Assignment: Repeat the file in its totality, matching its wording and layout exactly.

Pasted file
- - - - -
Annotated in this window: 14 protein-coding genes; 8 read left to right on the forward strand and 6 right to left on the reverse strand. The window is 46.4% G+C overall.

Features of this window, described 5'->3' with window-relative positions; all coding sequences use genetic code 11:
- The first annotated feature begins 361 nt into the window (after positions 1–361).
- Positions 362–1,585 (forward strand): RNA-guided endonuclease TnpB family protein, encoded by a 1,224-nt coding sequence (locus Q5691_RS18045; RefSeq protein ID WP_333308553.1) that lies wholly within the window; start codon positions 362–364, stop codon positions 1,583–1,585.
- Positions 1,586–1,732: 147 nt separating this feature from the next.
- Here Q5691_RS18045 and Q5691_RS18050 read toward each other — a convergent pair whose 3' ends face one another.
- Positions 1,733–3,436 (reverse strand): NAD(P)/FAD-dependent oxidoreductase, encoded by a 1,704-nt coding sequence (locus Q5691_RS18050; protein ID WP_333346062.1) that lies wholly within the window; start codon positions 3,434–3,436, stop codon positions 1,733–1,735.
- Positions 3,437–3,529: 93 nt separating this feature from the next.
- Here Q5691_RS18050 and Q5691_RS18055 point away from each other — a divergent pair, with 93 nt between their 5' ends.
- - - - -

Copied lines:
Annotated in this window: 14 protein-coding genes; 8 read left to right on the forward strand and 6 right to left on the reverse strand. The window is 46.4% G+C overall.

Features of this window, described 5'->3' with window-relative positions; all coding sequences use genetic code 11:
- The first annotated feature begins 361 nt into the window (after positions 1–361).
- Positions 362–1,585 (forward strand): RNA-guided endonuclease TnpB family protein, encoded by a 1,224-nt coding sequence (locus Q5691_RS18045; RefSeq protein ID WP_333308553.1) that lies wholly within the window; start codon positions 362–364, stop codon positions 1,583–1,585.
- Positions 1,586–1,732: 147 nt separating this feature from the next.
- Here Q5691_RS18045 and Q5691_RS18050 read toward each other — a convergent pair whose 3' ends face one another.
- Positions 1,733–3,436 (reverse strand): NAD(P)/FAD-dependent oxidoreductase, encoded by a 1,704-nt coding sequence (locus Q5691_RS18050; protein ID WP_333346062.1) that lies wholly within the window; start codon positions 3,434–3,436, stop codon positions 1,733–1,735.
- Positions 3,437–3,529: 93 nt separating this feature from the next.
- Here Q5691_RS18050 and Q5691_RS18055 point away from each other — a divergent pair, with 93 nt between their 5' ends.